John Byrd, M.D., of the Ohio State University Comprehensive Cancer Center, is one of the world’s renowned scientists in the field of blood cancer. LLS has been supporting his work for the better part of two decades. While Byrd has, of late, turned his attention to the problem of finding better therapies for patients with acute myeloid leukemia (AML), it is in chronic lymphocytic leukemia (CLL) that he has made his mark.
Byrd defined the mechanism of action in rituximab, the antibody that targets the CD20 protein expressed on the surface of B-cells. Rituximab was the first therapy to extend lives of patients with CLL. Further, Byrd led the Phase 3 clinical trial that led to the FDA approval in 2014 of ibrutinib, a therapy that targets the BTK protein found on the surface of B-cells. Ibrutinib has changed the standard of care for patients with CLL. Byrd currently leads an LLS Specialized Center of Research (SCOR) grant, a major collaborative effort bringing together an interdisciplinary team of investigators to undertake groundbreaking research.
Today at the American Society of Hematology (#ASH15) Annual Meeting we turn our attention to lymphoma, and in particular emerging immunotherapy approaches to treat this blood cancer that affects the lymphatic system, a key player in the body’s immune system. Exciting progress is being made on this front.
Several LLS-funded researchers were among a group at a session entitled “Novel Immunotherapy Strategies in Lymphoma.”
One presenter, Craig Moskowitz, M.D., of Memorial Sloan Kettering Cancer Center, shared findings from a Phase 1 study of a therapy called denintuzumab mafodotin (SGN-CD19A).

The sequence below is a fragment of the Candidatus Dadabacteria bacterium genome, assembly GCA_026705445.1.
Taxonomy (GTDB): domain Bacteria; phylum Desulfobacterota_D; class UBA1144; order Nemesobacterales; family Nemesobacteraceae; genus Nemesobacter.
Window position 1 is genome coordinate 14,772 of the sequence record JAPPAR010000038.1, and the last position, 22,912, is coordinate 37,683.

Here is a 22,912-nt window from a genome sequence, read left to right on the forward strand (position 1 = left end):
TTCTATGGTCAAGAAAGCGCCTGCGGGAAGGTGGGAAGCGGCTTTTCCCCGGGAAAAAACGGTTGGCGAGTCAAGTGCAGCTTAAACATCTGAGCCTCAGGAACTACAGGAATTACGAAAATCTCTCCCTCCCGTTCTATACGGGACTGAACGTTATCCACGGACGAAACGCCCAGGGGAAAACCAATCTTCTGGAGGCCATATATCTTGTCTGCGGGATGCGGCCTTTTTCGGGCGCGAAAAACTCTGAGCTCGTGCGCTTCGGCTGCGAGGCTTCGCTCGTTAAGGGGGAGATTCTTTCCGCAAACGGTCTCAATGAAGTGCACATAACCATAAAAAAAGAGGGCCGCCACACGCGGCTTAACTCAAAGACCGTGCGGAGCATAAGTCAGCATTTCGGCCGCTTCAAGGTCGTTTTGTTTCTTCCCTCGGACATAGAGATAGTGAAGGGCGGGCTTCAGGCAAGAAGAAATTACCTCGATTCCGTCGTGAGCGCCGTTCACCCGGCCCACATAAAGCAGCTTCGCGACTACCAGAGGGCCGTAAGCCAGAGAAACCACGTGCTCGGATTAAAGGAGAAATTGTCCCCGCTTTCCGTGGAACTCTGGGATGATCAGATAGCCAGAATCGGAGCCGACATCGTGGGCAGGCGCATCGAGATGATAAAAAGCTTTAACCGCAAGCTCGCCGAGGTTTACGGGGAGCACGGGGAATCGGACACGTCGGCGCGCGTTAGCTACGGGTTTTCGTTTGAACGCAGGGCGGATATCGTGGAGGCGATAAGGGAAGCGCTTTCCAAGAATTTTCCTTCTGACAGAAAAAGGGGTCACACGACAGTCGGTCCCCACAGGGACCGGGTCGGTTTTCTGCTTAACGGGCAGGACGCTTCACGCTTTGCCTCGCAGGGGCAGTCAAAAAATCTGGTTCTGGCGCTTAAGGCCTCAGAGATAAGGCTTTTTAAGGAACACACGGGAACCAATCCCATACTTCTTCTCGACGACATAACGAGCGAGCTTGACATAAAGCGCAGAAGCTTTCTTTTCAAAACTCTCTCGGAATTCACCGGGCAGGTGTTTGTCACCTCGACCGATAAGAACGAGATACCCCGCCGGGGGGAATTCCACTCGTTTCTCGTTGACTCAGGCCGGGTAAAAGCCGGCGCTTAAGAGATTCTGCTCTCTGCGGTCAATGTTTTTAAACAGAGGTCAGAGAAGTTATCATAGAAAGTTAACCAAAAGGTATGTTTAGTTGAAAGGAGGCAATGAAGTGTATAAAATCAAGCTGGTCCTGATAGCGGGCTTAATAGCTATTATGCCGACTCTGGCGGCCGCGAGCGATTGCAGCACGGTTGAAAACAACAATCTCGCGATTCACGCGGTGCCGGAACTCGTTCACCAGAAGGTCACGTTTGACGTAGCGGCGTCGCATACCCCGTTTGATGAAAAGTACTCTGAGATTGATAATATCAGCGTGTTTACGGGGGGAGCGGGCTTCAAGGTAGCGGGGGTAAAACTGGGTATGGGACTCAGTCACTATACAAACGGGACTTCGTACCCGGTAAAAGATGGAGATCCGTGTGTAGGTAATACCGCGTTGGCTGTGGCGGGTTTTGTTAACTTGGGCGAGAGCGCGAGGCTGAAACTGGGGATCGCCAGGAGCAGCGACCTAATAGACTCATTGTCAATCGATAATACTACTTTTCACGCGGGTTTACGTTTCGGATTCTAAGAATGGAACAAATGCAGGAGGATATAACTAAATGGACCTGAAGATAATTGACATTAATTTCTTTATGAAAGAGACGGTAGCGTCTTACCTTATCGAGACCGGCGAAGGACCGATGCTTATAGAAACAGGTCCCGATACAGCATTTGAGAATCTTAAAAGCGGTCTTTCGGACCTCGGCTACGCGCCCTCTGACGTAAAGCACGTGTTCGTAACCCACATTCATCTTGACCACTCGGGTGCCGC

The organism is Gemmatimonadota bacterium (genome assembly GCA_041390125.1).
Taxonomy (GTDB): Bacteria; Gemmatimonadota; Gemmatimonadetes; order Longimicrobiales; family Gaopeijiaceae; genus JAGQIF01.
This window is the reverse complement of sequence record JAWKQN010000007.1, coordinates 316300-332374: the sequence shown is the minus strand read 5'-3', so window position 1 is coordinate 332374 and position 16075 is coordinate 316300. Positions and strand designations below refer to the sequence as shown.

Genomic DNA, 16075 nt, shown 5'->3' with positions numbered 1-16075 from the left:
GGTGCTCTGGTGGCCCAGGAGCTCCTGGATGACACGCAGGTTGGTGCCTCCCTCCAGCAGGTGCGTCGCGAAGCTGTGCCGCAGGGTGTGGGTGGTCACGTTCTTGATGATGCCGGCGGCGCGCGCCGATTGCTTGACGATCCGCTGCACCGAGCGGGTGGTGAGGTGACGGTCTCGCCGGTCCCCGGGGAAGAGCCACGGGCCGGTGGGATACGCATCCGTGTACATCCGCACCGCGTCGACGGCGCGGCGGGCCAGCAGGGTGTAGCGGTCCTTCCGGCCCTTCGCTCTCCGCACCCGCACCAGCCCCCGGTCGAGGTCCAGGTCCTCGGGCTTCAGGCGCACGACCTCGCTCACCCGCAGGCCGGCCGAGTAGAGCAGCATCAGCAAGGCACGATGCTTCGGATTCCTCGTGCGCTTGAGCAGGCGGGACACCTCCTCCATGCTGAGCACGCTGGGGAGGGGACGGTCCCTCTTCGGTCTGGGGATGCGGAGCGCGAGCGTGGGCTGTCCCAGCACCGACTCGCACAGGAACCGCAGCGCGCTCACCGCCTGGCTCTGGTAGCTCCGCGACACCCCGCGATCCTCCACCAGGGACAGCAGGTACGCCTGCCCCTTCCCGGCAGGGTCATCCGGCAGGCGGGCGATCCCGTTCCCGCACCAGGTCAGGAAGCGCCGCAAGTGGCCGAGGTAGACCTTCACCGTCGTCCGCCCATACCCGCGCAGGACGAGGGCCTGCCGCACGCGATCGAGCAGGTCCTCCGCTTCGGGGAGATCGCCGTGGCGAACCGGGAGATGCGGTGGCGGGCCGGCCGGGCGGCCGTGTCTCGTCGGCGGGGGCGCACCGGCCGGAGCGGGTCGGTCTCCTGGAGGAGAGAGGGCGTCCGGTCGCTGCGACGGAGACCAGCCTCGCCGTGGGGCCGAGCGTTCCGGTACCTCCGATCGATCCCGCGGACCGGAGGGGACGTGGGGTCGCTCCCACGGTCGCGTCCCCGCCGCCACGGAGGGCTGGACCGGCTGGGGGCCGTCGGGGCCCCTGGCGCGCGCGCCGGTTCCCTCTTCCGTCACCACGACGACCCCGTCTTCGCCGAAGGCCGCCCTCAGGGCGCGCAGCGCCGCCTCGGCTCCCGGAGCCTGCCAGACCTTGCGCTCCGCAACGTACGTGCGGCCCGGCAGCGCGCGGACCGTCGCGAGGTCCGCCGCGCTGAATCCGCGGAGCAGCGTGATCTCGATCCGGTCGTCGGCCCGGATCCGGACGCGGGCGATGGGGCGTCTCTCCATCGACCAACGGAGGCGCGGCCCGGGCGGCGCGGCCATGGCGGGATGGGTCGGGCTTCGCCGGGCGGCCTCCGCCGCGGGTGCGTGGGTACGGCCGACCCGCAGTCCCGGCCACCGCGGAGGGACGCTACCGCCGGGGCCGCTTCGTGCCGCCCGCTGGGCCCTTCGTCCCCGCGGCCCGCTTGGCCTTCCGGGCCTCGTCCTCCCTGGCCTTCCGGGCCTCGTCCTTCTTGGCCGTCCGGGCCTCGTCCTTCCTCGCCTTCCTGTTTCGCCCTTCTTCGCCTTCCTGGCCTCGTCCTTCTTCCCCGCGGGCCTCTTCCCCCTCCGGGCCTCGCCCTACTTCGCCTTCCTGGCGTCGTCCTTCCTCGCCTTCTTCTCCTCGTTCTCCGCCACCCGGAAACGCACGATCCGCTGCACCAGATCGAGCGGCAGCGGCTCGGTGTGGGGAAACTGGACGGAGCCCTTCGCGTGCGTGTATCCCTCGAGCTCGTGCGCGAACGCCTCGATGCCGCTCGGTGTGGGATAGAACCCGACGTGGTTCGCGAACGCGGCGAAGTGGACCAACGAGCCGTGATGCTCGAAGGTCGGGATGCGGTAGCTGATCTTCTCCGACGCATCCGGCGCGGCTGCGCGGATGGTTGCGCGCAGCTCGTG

This investigational drug is what is known as a monoclonal antibody drug conjugate - an antibody (a protein used by the immune system to neutralize pathogens) combined with a cytotoxic agent that kills cancer cells. The antibody helps deliver the toxin directly to the cancer cells with minimal impact to surrounding cells.
Moskowitz said therapy was well tolerated by patients in a Phase 1 trial, and showed durable responses. A Phase 2 study is now beginning.
Beat AML is a collaboration launched nearly three years ago by LLS and the Knight Cancer Institute at Oregon Health & Science University (OHSU), to go on the offenensive against acute myeloid leukemia (AML), a blood cancer with a poor prognosis and little change in the standard of care in 40 years. More than a dozen abstracts from the first phase of the initiative will be featured throughout the American Society of Hematology (#ASH15) Annual Meeting in Orlando over the next few days.
#ASH15 is an opportunity for researchers from around the world to present their latest data from clinical trials testing new therapies, or combinations of existing therapies, to improve outcomes for patients with blood cancers, including leukemia, lymphoma, myeloma, and other blood-related disorders. Precision medicine and immunotherapy are two of the themes running through many of the presentations at #ASH15.